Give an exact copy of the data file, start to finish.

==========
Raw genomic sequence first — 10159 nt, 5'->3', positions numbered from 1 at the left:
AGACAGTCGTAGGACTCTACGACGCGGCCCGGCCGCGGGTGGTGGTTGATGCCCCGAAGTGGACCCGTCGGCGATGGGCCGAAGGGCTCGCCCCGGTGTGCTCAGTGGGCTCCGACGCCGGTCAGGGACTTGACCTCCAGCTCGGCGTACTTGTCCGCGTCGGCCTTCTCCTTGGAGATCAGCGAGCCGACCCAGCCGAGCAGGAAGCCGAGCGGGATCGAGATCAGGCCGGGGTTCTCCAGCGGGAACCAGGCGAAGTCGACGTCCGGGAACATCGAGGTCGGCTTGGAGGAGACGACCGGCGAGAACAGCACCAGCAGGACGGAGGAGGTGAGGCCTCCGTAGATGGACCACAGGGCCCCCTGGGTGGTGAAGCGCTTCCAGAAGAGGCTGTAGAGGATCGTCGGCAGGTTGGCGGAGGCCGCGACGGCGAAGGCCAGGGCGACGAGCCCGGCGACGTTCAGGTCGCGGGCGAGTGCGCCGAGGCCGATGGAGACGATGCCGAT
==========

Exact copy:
Raw genomic sequence first — 10159 nt, 5'->3', positions numbered from 1 at the left:
AGACAGTCGTAGGACTCTACGACGCGGCCCGGCCGCGGGTGGTGGTTGATGCCCCGAAGTGGACCCGTCGGCGATGGGCCGAAGGGCTCGCCCCGGTGTGCTCAGTGGGCTCCGACGCCGGTCAGGGACTTGACCTCCAGCTCGGCGTACTTGTCCGCGTCGGCCTTCTCCTTGGAGATCAGCGAGCCGACCCAGCCGAGCAGGAAGCCGAGCGGGATCGAGATCAGGCCGGGGTTCTCCAGCGGGAACCAGGCGAAGTCGACGTCCGGGAACATCGAGGTCGGCTTGGAGGAGACGACCGGCGAGAACAGCACCAGCAGGACGGAGGAGGTGAGGCCTCCGTAGATGGACCACAGGGCCCCCTGGGTGGTGAAGCGCTTCCAGAAGAGGCTGTAGAGGATCGTCGGCAGGTTGGCGGAGGCCGCGACGGCGAAGGCCAGGGCGACGAGCCCGGCGACGTTCAGGTCGCGGGCGAGTGCGCCGAGGCCGATGGAGACGATGCCGAT